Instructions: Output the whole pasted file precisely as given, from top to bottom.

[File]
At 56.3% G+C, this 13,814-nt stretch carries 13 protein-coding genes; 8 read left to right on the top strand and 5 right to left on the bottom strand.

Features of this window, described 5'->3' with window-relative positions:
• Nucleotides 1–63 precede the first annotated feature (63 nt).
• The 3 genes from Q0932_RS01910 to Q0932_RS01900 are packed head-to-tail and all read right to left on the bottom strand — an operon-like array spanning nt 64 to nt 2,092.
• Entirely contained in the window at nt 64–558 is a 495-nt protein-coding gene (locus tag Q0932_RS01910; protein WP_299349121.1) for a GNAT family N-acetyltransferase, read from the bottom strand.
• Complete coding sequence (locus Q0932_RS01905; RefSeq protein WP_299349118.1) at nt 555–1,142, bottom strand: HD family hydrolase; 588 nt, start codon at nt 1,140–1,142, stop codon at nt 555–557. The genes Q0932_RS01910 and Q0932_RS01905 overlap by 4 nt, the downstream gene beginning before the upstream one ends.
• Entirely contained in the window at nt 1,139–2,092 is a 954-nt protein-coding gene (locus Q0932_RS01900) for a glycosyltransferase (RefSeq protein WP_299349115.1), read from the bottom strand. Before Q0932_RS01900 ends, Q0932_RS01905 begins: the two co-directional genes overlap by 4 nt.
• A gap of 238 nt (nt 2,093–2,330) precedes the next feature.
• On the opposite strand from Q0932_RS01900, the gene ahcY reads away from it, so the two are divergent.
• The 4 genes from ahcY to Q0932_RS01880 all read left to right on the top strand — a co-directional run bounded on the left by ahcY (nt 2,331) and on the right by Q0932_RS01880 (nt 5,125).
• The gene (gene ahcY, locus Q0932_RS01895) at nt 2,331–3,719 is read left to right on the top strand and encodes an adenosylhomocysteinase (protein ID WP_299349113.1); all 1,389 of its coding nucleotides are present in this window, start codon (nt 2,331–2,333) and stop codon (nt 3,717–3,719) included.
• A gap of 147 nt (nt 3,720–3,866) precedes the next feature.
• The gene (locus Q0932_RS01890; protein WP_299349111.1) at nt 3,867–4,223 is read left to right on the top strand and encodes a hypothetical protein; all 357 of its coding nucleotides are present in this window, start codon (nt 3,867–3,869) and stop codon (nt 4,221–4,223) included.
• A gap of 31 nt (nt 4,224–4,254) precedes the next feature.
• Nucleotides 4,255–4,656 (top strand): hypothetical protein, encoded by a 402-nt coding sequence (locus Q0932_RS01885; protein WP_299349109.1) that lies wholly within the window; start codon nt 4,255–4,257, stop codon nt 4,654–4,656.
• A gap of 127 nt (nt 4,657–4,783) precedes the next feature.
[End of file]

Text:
At 56.3% G+C, this 13,814-nt stretch carries 13 protein-coding genes; 8 read left to right on the top strand and 5 right to left on the bottom strand.

Features of this window, described 5'->3' with window-relative positions:
• Nucleotides 1–63 precede the first annotated feature (63 nt).
• The 3 genes from Q0932_RS01910 to Q0932_RS01900 are packed head-to-tail and all read right to left on the bottom strand — an operon-like array spanning nt 64 to nt 2,092.
• Entirely contained in the window at nt 64–558 is a 495-nt protein-coding gene (locus tag Q0932_RS01910; protein WP_299349121.1) for a GNAT family N-acetyltransferase, read from the bottom strand.
• Complete coding sequence (locus Q0932_RS01905; RefSeq protein WP_299349118.1) at nt 555–1,142, bottom strand: HD family hydrolase; 588 nt, start codon at nt 1,140–1,142, stop codon at nt 555–557. The genes Q0932_RS01910 and Q0932_RS01905 overlap by 4 nt, the downstream gene beginning before the upstream one ends.
• Entirely contained in the window at nt 1,139–2,092 is a 954-nt protein-coding gene (locus Q0932_RS01900) for a glycosyltransferase (RefSeq protein WP_299349115.1), read from the bottom strand. Before Q0932_RS01900 ends, Q0932_RS01905 begins: the two co-directional genes overlap by 4 nt.
• A gap of 238 nt (nt 2,093–2,330) precedes the next feature.
• On the opposite strand from Q0932_RS01900, the gene ahcY reads away from it, so the two are divergent.
• The 4 genes from ahcY to Q0932_RS01880 all read left to right on the top strand — a co-directional run bounded on the left by ahcY (nt 2,331) and on the right by Q0932_RS01880 (nt 5,125).
• The gene (gene ahcY, locus Q0932_RS01895) at nt 2,331–3,719 is read left to right on the top strand and encodes an adenosylhomocysteinase (protein ID WP_299349113.1); all 1,389 of its coding nucleotides are present in this window, start codon (nt 2,331–2,333) and stop codon (nt 3,717–3,719) included.
• A gap of 147 nt (nt 3,720–3,866) precedes the next feature.
• The gene (locus Q0932_RS01890; protein WP_299349111.1) at nt 3,867–4,223 is read left to right on the top strand and encodes a hypothetical protein; all 357 of its coding nucleotides are present in this window, start codon (nt 3,867–3,869) and stop codon (nt 4,221–4,223) included.
• A gap of 31 nt (nt 4,224–4,254) precedes the next feature.
• Nucleotides 4,255–4,656 (top strand): hypothetical protein, encoded by a 402-nt coding sequence (locus Q0932_RS01885; protein WP_299349109.1) that lies wholly within the window; start codon nt 4,255–4,257, stop codon nt 4,654–4,656.
• A gap of 127 nt (nt 4,657–4,783) precedes the next feature.